Example: Slow expansion of a gas in a metallic cylinder placed in a large reservoir at constant temperature. According to first law of thermodynamics, dQ = dU + dW

In isothermal process, dU = 0 [Since temperature is constant, internal energy is also constant, change in internal energy is zero]

∴dQ = dW

Adiabatic process: A system in which no heat enters or leaves the system with the surroundings is called adiabatic process. In an adiabatic process, the system is insulated from the surroundings and heat absorbed or released is zero,

dQ = 0

dQ = dU + dW

∴0 = dU + dW

∴ -dU = dW

Isochoric process: The process during which volume remains constant is called isochoric constant. In isochoric process no work is done by the system, dW = 0,

dQ = dU + dW

∴dQ = dU

Isobaric process: The process during which pressure remains constant is called isobaric process.

The work done by the system at constant pressure is

dW = PdV

Therefore, dQ = dU + dW becomes

dQ = dU + PdV

W = P(V_{2} – V_{1}) = µR(T_{2 }– T_{1})

Cyclic process: In cyclic process, the system undergoes a series of changes and finally returns to the initial state. Since internal energy is a state function, dU = 0 for cyclic process.

So, dQ = dU + dW becomes dQ = dW i.e., the total heat absorbed equals to work done by the gas.

Specific Heat Capacity

Question 1.

Define heat capacity of a substance.

Answer:

Heat capacity of a substance is defined as amount of heat required to rise the temperature unit mass of a substance by 1 kelvin.

S = \(\frac{\Delta Q}{\Delta T}\) where ∆Q is the amount of heat supplied to the system and ∆T is the rise in temperature.

Question 2.

Define specific heat capacity(s). Give its SI unit.

Answer:

The amount of heat required to raise the temperature of one kg of gas by one Kelvin is called specific heat capacity. Its SI unit is Jkg^{-1}K^{-1}. It is calculated by

\(s=\frac{s}{m}=\frac{1}{m} \times \frac{\Delta Q}{\Delta T}\)

where m is the mass of gas in kg.

Question 3.

Define molar heat capacity(C)? Give its SI units.

Answer:

The amount of heat required to raise the temperature of one mole of gas by one kelvin is called molar heat capacity. Its SI unit is J mol^{-1} K^{-1}. It is calculated by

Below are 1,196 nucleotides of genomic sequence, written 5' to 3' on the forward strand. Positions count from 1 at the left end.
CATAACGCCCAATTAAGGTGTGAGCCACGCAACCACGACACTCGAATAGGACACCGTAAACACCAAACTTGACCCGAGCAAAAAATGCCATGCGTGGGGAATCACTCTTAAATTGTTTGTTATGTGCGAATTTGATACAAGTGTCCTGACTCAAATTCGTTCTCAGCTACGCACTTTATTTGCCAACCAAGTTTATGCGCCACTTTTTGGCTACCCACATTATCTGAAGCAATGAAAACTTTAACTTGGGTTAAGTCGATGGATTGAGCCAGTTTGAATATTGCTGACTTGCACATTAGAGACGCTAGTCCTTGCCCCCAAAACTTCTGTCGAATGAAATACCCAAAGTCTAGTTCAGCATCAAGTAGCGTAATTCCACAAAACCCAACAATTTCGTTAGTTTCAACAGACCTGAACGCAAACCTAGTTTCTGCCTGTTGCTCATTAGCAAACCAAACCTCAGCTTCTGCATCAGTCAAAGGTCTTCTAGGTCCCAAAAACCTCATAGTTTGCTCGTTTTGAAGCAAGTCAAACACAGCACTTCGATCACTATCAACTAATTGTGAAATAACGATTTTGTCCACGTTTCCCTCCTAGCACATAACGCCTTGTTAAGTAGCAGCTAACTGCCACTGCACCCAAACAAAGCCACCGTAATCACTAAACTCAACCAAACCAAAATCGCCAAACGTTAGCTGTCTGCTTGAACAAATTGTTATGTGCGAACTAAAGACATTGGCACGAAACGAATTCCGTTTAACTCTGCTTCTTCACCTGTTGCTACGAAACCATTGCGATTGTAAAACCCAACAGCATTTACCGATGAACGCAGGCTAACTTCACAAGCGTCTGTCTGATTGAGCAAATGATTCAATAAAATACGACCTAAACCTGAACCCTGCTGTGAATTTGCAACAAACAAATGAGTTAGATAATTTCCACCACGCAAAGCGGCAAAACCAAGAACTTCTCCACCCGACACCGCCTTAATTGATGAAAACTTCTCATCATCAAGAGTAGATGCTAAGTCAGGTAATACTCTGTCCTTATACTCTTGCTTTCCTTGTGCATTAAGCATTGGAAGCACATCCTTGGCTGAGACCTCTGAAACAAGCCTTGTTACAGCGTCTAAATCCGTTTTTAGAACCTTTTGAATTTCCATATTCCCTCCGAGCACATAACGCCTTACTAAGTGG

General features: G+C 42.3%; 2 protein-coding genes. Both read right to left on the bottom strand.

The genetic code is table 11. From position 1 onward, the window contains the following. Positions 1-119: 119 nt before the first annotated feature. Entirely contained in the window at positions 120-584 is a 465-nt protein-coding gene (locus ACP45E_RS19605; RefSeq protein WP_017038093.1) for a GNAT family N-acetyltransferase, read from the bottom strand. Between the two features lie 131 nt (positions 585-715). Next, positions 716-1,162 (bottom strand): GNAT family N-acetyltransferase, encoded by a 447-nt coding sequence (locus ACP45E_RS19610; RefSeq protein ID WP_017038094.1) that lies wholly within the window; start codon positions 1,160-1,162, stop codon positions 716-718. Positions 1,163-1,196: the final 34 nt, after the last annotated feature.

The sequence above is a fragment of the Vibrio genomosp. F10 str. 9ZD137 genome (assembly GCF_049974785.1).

\(C=\frac{S}{\mu}=\frac{1}{\mu} \times \frac{\Delta Q}{\Delta T}\)

where μ is the number of moles of gas.

Question 4.

What is the value of specific heat capacity of water in SI units?

Answer:

4186 Jkg^{-1}K^{-1}

Question 5.

Define mechanical equivalent of heat.

Answer:

The amount of work needed to produce one calorie of heat is called mechanical equivalent of heat.

Question 6.

Define the unit calorie.

Answer:

The amount of heat required to raise the temperature of lg (1 x 10^{-3} kg) of water from 14.5° to 15.5°C is known as on calorie.

Thermodynamic State Variables and Equation of State

Question 1.

Name the thermodynamic state variables which describe the equilibrium state of systems.

Answer:

Pressure, temperature and volume

Question 2.

Write the relation between the state variables for an ideal gas OR Write the equation of state for the ideal gas.

Answer:

PV = μRT

Question 3.

What is the value of one calorie in Joules?

Answer:

1 calorie = 4.186J where 4.186 is mechanical equivalent of 1 calorie of heat.

Question 4.

Define isotherm.

Answer:

The pressure volume curve for a gas at fixed temperature is called isotherm.

Question 5.

Name the types of thermodynamic state variables.

Answer:

There are two types of thermodynamic state variables.

- Extensive variable
- Intensive variable

Question 6.

What is the importance of extensive state variables? Give examples.

Answer:

Extensive variables indicate the size of the system.

Examples: Internal energy, volume, mass

Question 7.

Give examples for intensive variables.

Answer:

Pressure, temperature, density.

Question 8.

Divide the following into intensive and extensive variables.

(i) ΔQ (ii) ΔU (iii) PΔV (iv) T and (v) P

Answer:

Extensive variables: ΔQ, ΔU, PΔV

Intensive variables: T and P

Thermodynamic Process

Question 1.

What is an ideal quasi static process?

Answer:

It is an hypothetical construct in which the thermodynamic process is imagined to be slow. The variation in pressure and volume of gas takes place slowly without bringing large variation in the thermodynamic state variables of the surrounding reservoir.

Question 2.

Derive an expression C_{P} – C_{V} = R (Mayer’s relation).

Answer:

Consider one mole of an ideal gas. Let dQ be the amount of heat absorbed by the gas. According to 1st law of thermodynamics, ΔQ = ΔU + PΔV.

If ΔQ is the amount of heat absorbed by the gas under constant volume, then by definition,

\(C_{v}=\left(\frac{\Delta Q}{\Delta T}\right)_{v}\)